Last week, as you may recall, R&B star Beyoncé took a huge gamble by issuing a surprise, release of her self-titled album, effectively bypassing the media outlets completely by announcing no release dates and releasing no singles—no advance promotion or marketing whatsoever. She sweetened the pot further by including a complete music video package with the album—a music video for each track, plus three additional videos.
A year-and-a-half’s worth of work, kept mostly under wraps. In today’s Internet age, that’s a feat in itself.
Well, the gamble paid off. Not only has Beyoncé scored her fifth No. 1 album debut on the Billboard 200—becoming the first female artist to have her first five albums all bow at the No. 1 slot—but she did it all through one outlet, exclusively through iTunes. What’s more, as Billboard reports, the album sold a whopping 828,773 copies worldwide in its first three days, making it iTunes’ biggest and fastest-selling debut ever.
Comparing this to other numbers…so far, Beyoncé’s release is the fourth biggest release of 2013 sales-wise, behind Justin Timberlake, Eminem and Drake. The last time a release by a female artist sold this many copies in its first week was when Taylor Swift sold 1.2 million copies of Red in its debut week in October 2012. That said…remember that Beyoncé’s sales numbers represent only one retail outlet (iTunes), and only three days of sales, because she released the album late in the week (sales are calculated from Monday to Sunday). So to put it in down-to-earth terms, Beyoncé entered the record books with one hand figuratively tied behind her back. And her numbers are only set to go higher as Beyoncé hits brick-and-mortar outlets by Friday, Dec. 20.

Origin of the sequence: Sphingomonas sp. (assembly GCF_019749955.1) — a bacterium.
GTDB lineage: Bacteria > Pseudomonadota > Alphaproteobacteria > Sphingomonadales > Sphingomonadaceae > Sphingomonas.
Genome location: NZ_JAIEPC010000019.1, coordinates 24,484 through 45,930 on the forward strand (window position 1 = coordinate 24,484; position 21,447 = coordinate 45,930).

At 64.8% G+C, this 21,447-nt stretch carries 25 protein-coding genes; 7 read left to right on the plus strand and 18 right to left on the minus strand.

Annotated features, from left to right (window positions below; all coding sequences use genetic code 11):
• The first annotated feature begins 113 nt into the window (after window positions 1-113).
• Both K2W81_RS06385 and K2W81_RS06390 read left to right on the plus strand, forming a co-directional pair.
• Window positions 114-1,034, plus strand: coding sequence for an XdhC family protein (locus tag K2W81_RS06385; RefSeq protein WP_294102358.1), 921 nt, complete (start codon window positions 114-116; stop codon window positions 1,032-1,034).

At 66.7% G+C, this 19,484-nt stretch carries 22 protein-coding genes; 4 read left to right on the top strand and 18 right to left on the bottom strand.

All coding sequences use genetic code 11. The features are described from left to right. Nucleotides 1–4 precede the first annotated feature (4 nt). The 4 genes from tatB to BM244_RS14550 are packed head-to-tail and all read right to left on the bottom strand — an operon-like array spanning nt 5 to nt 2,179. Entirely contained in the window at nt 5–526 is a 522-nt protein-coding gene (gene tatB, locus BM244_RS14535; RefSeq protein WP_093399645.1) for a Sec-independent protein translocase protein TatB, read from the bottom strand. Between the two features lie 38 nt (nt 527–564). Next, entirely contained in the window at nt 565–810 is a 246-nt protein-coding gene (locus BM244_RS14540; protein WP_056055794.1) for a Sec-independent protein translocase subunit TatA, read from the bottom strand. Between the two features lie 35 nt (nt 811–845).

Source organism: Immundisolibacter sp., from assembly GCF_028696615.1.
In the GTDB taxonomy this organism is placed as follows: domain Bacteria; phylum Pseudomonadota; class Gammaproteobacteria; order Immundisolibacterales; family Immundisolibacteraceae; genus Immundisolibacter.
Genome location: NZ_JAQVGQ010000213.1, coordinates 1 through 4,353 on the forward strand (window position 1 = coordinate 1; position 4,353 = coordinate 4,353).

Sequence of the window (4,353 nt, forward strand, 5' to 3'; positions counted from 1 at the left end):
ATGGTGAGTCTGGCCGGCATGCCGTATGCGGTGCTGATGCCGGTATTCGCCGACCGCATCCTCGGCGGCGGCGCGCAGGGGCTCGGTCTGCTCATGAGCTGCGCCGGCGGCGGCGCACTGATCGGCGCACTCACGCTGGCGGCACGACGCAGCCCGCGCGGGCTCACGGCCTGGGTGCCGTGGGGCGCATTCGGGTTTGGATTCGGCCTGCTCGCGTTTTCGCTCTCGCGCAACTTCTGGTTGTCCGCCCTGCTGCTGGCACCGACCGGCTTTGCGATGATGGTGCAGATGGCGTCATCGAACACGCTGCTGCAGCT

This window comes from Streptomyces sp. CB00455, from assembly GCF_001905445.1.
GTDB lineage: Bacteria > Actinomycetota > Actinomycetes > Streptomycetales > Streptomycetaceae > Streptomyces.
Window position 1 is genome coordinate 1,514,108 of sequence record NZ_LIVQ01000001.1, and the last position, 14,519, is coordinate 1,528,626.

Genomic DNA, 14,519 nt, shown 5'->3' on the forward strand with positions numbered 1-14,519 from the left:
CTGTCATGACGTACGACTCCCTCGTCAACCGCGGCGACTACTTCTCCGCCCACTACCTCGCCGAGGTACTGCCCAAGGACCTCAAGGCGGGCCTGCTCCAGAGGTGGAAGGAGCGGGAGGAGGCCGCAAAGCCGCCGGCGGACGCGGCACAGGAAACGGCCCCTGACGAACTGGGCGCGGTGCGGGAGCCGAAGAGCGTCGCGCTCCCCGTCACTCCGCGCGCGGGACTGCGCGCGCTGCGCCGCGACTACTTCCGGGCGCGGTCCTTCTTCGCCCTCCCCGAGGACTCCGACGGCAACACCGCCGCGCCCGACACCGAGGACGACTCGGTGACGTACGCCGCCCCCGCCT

In her press release accompanying the album’s surprise release, Beyoncé indicated that this was an attempt to connect more directly with the fans. “There’s so much that gets between the music, the artist and the fans,” she said. “I felt like I didn’t want anybody to give the message when my record is coming out. I just want this to come out when it’s ready and from me to my fans.”
However, looking at these sales numbers, we have to admit that this was more than just a tactic to bypass third-party media. This was a stroke of marketing genius. What’s more, it was done in such a way that anyone who tries to duplicate this release strategy will be seen as little more than a copycat.
Good on you, Bey.
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